You won't find many financial advisors who vigorously advocate dipping into the money in your 401(k) retirement account while you're still working. It is for retirement, after all. Still, using some of what could be a sizeable amount of money sitting in the account for current financial needs may sometimes be too great a temptation to resist. Taking that step is not always ill-advised, but you should know all the ramifications before doing so. Borrowing The first way to access funds in a 401(k) before retirement is by borrowing from the account. Generally you can borrow up to 50% of the vested amount in the account, up to a maximum of … [Read more...]

Pitfalls of Being an Executor

As a general rule, the executor of an estate does not have personal liability for the debts and obligations of a decedent. Lest executors become complacent, however, they should be aware of an important exception to that rule, which was illustrated by a recent federal court case between executors and the Internal Revenue Service (IRS). At the time of her death, the decedent had a substantial unpaid income tax liability, in the range of a half-million dollars. There was no question that the two executors of her estate, one of whom was her son, had been aware of that liability, since they had received letters from the IRS advising them of a … [Read more...]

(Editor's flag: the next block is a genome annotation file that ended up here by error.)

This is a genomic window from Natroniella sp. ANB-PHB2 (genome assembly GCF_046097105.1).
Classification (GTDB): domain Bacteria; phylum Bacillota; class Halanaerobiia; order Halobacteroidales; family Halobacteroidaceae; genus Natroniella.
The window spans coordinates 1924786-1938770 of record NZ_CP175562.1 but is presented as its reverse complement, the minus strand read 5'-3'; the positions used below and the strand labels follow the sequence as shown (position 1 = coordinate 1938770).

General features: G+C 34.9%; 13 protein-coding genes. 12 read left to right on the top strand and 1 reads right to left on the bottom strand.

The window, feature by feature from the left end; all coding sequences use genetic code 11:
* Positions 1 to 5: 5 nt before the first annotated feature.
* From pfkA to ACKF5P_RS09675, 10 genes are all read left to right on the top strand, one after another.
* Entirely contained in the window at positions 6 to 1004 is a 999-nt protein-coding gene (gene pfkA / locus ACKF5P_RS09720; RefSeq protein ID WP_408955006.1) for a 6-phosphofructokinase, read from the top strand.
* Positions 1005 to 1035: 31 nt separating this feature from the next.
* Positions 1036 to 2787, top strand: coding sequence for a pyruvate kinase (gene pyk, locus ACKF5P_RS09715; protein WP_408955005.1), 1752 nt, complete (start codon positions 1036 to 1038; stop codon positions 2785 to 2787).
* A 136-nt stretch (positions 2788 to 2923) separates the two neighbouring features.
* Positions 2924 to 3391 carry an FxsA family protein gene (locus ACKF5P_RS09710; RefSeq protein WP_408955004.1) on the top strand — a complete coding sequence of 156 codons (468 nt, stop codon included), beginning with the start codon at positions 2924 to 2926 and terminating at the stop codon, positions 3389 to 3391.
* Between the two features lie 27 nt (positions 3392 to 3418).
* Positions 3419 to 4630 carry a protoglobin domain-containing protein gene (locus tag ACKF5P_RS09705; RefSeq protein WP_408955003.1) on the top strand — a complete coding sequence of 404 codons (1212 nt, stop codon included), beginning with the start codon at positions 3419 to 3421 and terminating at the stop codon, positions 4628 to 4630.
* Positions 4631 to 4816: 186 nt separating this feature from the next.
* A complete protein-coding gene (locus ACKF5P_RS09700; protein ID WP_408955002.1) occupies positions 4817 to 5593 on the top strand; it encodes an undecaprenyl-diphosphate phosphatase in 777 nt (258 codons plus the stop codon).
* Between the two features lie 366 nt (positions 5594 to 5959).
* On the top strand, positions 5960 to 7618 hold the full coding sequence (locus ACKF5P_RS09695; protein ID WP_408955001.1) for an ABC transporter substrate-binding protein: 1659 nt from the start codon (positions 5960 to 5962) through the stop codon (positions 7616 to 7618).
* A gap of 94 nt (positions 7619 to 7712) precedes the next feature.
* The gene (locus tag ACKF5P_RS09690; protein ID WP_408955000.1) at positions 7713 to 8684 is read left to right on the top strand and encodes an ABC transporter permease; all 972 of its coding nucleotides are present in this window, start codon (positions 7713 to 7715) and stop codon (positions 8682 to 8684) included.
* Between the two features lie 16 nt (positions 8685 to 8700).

How Long Has This Been Going On?

Even if you're a taxpayer with simple returns and few supporting documents, you can become a little snowed under by tax records as they accumulate over the years, raising the question of how long you should hold on to such records. The answer depends on the types of documents and transactions involved, but if you have been a tax records pack rat for many years, chances are you can safely dispose of the oldest such records without inviting trouble. As a starting point, you must keep tax records that support the income, deductions, and credits on your tax return, and you should also keep copies of the returns themselves. As for how long to … [Read more...]